Are Preppers Leading A First Aid Revolution?
Preppers, sometimes also called survivalists, are the people who are ready for anything, and they’re also a rapidly growing group. That’s because, faced with concerns about global pandemics and resource depletion, more people are being forced to reckon with the possibility of disaster – and one way that this shift is manifesting itself is as increased interest in first aid skills.
Preppers are constantly honing their survival skills, practicing vital tasks like how to build a winter shelter or find clean water, but other skills don’t matter much if they aren’t bolstered by first aid know-how. When someone inevitably gets hurt, every survivalist knows that you need to have the skills and supplies to respond to the problem. In the midst of a crisis, first aid often involves a lot of improvisation, but mastering these three basic skills can help you keep your cool and your family safe.
Your First Aid Kit
Though supplies will run out eventually, every prepper should be starting with a complete and regularly restocked first aid kit, but what does in it? A camping first aid list offers a good starting point; you’ll want antiseptic wipes and antibacterial ointment, medical tape and gauze, cloth bandages, splinters, and antihistamines. You’ll also want ACE bandages or similar elastic wraps, aspirin, electrolytes, and other emergency treatments.
In addition to your basic first aid kit, it’s also worth investing in some additional medical supplies. Companies like Aero Healthcare offer specialty bandages and burn treatments that can supplement your kit, helping to prevent infections, covering impromptu sutures, and more. The better equipped you are, especially during those early chaotic days, the easier it will be to treat injuries.
Big Bad Wounds
Major wounds, like gunshots, chest wounds, or even large cuts from falls can be very dangerous and you won’t have the ability to give blood transfusions under emergency circumstances, so you need to treat them swiftly. Learn how to check for an exit wound, how to apply compression bandages and tourniquets, and how to apply an occlusive dressing. It’s also helpful to know how to identify a pneumothorax – also known as a collapsed lung. This may happen when someone has a chest wound, and can be treated in the field with a straw or ballpoint pen.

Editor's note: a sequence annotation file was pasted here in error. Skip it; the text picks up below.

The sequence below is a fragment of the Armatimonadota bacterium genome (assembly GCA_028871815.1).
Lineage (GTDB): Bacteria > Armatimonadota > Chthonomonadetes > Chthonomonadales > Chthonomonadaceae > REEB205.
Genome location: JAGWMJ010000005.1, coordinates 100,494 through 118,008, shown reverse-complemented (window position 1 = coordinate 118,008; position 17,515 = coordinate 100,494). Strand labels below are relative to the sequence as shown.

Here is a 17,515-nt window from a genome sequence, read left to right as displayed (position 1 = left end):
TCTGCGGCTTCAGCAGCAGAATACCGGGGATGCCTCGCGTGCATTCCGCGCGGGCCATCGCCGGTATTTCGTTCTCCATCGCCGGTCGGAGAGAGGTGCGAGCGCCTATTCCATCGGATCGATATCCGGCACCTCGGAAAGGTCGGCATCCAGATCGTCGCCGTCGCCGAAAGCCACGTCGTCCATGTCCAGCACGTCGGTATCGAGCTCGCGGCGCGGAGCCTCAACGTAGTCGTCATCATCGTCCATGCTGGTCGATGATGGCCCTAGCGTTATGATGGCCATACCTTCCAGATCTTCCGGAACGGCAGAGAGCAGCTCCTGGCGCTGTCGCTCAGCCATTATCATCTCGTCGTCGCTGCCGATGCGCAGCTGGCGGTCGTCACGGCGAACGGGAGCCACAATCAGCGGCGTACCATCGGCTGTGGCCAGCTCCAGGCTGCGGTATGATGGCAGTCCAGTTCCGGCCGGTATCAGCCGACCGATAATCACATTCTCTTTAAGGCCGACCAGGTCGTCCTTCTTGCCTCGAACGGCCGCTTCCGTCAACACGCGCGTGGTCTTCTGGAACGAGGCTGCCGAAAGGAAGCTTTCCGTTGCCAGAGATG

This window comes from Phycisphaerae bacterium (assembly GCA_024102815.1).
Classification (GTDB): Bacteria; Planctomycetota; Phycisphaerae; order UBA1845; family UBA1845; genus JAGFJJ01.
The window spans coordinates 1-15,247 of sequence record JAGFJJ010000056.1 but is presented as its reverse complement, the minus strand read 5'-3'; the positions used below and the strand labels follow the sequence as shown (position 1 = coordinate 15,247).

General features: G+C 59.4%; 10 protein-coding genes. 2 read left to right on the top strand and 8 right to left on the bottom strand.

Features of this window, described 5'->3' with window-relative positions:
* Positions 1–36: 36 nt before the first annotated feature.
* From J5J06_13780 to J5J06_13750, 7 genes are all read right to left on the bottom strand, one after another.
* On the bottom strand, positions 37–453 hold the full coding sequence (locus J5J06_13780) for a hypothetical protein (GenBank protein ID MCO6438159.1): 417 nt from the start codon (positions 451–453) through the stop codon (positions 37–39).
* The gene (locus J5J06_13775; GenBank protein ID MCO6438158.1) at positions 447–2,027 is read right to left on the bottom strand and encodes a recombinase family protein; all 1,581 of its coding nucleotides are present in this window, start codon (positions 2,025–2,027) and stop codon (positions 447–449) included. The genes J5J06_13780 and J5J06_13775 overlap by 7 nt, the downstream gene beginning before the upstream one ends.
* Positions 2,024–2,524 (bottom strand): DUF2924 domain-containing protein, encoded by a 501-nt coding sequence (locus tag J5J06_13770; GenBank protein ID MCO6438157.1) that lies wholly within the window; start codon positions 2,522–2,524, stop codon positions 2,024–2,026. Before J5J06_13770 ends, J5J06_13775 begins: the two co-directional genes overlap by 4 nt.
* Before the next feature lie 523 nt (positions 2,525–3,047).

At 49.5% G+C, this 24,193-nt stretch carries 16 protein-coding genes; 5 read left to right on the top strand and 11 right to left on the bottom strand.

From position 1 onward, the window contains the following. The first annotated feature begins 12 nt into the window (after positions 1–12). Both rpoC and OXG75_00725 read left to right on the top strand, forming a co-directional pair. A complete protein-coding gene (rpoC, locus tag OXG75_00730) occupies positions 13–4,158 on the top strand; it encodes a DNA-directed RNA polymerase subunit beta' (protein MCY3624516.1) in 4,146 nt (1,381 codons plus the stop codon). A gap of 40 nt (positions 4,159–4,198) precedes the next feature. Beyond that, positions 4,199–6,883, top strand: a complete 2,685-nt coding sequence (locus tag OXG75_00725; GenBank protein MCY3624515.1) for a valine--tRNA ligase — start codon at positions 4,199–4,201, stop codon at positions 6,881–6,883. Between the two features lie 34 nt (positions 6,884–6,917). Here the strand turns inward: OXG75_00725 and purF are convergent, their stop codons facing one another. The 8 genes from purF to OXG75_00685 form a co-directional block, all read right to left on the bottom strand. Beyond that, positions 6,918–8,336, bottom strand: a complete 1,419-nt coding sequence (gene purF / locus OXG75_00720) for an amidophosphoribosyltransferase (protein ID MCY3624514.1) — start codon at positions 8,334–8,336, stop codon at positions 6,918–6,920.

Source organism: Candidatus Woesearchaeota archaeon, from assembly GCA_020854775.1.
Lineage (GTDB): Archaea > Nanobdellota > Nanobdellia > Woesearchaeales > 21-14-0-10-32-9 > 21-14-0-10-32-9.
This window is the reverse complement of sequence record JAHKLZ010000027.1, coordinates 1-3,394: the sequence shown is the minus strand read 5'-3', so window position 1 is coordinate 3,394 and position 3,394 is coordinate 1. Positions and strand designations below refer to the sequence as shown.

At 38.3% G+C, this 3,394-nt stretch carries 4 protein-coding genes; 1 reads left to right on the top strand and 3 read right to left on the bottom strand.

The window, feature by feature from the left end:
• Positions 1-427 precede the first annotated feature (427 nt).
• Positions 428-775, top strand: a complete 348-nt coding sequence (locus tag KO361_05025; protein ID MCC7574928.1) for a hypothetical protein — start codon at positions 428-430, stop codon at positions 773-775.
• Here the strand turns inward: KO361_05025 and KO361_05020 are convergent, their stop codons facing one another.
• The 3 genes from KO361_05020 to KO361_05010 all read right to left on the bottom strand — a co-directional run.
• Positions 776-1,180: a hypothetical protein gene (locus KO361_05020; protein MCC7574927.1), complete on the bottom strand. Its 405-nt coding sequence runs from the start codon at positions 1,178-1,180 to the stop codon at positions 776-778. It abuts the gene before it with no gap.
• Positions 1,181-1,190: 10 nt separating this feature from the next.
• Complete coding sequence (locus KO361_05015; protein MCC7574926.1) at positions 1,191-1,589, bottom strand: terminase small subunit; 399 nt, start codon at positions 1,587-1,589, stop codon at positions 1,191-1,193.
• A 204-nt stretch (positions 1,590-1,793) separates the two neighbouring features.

Master Infection Control
Infections are serious business, but especially when you don’t have ready access to antibiotics. Sure, you can stock penicillin and others in your first aid kit, along with other antibacterial supplies, but you also need to be sure you have more sustainable infection control options. Washing wounds regularly with clean water is a great first step, but covering them and using plants with antibiotic properties, such as garlic, is even better and will help you ward off infections more thoroughly. You should also learn the signs of sepsis, a potentially deadly blood infection.
Try This Tourniquet
In most modern settings, doctors advise avoiding tourniquets, since blood loss is easier to deal with than the resulting damage of cutting off blood flow, but in an emergency situation, a tourniquet may be your best bet. Take time to learn – and train others – in the Rapid Application Tourniquet System (RATS), which is one of the easiest and best ways to stop dangerous blood loss. Designed by a Special Forces Soldier, the RATS approach is perfect for preppers.
Being a prepper or survivalist means recognizing that disaster is always right around the corner, but it also means knowing how to intervene when those emergencies strike. Though you’ll hopefully never need to amputate a limb or perform a fasciotomy, you’ll almost certainly need to give someone stitches or treat a burn, and that’s where you first aid skills will be of great benefit to you and everyone else.